Never say never. So I’m reminded, in an acidly genial manner, by friends who’ve learned that for most of August I’ve rented an apartment in Sag Harbor, the village in which I’d lived from 1993 to 2000 and to which, on removing to Brooklyn, I’d vowed never to return. But here I am.
This was not part of my original intention for the summer of 2006. As I have for the past few years, I took the lease, for June and July, of a modest cottage on the northwestern fringe of Southampton, not far from my golf club and my dearest friend, and then came back to the city in August. This year, however, serendipity intervened.
When I got out here in June, one of my first acts was to have dinner with my pal Ned Parkhouse, Sag Harbor’s incomparable purveyor of the best in music and the very model of civility. It was to the upstairs apartment in Ned’s house that I removed in 1993, when Master Francis’ mother and I decided that the sanity of all would best be served by separation.
When I drove over to Sag to pick up Ned and bear him off to the American Hotel, I was in high spirits, notwithstanding that my destination was associated in Proustian fashion with a pretty miserable period in my life, largely self-induced, although definitely helped along by a couple of publishing houses and one or two women.
The reason for my elation? Well, this year Ned and I had more to celebrate than reunion. When I was his tenant, as I wrote in this paper at the time, my internal turbulence was frequently soothed by the sound of Ned noodling at the piano downstairs. Now that noodling has been refined into a series of 23 original piano miniatures, collectively entitled Remembering New Orleans and released on CD. It’s quite simply one of the most ravishing, soul-settling, wondrously played piano productions I’ve ever heard. If you like Chopin’s or Field’s Nocturnes, or the piano pieces of Debussy or Hahn or Glinka, or certain of Liszt’s “Swiss” Years of Pilgrimage pieces, you’ll not want to be without it. As a friend of mine to whom I gave Ned’s CD puts it: “A glass of whisky and Ned on the stereo, ’twere Paradise enow.” (The CD can be had for $18 ready money from Ned Parkhouse, P.O. Box 1651, Sag Harbor, N.Y. 11963; 631-725-9830. A wiser or more spirit-refreshing investment I cannot imagine.)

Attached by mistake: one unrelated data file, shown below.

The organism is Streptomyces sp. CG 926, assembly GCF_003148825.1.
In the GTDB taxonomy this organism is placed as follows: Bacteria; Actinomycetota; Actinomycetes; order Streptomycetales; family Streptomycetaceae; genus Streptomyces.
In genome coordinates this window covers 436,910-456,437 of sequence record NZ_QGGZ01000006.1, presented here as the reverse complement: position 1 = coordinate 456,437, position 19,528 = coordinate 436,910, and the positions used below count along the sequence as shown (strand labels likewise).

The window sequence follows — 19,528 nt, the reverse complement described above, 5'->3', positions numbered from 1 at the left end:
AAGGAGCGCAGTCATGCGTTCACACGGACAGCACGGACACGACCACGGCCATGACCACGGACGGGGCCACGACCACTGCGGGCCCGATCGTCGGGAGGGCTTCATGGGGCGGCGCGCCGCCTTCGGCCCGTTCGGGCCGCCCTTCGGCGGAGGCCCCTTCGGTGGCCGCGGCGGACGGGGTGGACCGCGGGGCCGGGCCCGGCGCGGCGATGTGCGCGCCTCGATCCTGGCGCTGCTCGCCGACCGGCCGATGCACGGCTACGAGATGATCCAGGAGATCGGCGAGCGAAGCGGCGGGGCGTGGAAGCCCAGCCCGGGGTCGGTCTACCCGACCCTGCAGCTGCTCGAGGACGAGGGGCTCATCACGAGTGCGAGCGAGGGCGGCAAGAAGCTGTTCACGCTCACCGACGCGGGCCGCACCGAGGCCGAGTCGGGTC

Back to the business at hand. When I pulled up in front of Ned’s house on a pleasant June weekday evening, I noticed a realtor’s sign out front stating that the upstairs apartment was available for August rental. Something sparked. What a nice circularity, I thought: to return to the place where I had agonized in parlous times, only now with the serenity that settles on one when life’s leaf turns sere and yellow. The notion stuck with me; in July, I called Ned, he made enquiries, and now here I am—and very content, too. The rooms have been all gussied up and lack no convenience; the location is admirable, a short walk from Canio’s bookshop (currently exhibiting small landscapes by Barbara Thomas—yes, Master F.’s mom—that would be just right to add a touch of taste and quality to a McMansion side table) and but a 10-minute stroll from the American Hotel, whereby hang most of the tales that summer in Sag has to tell.
The joint is still sui generissimo. Its owner, Ted Conklin, is a genius on the order of Soule and Sirio and the Algonquin’s Frank Case. Vinnie is still behind the stick, and his hand with a Negroni Sbagliato is as dab as ever.
In August, they come—and do they ever. Like chattering starlings in flocks. Apart from Citarella in Water Mill, I can think of no better laboratory than the American Hotel in which to observe how utterly the flood of global liquidity has failed to improve the manners or sense of style of those who’ve most deftly and profitably surfed it. And for those who wish to watch a better class of celebrity than, say, Star Jones, the hotel on an August Friday or Saturday night simply can’t be beat.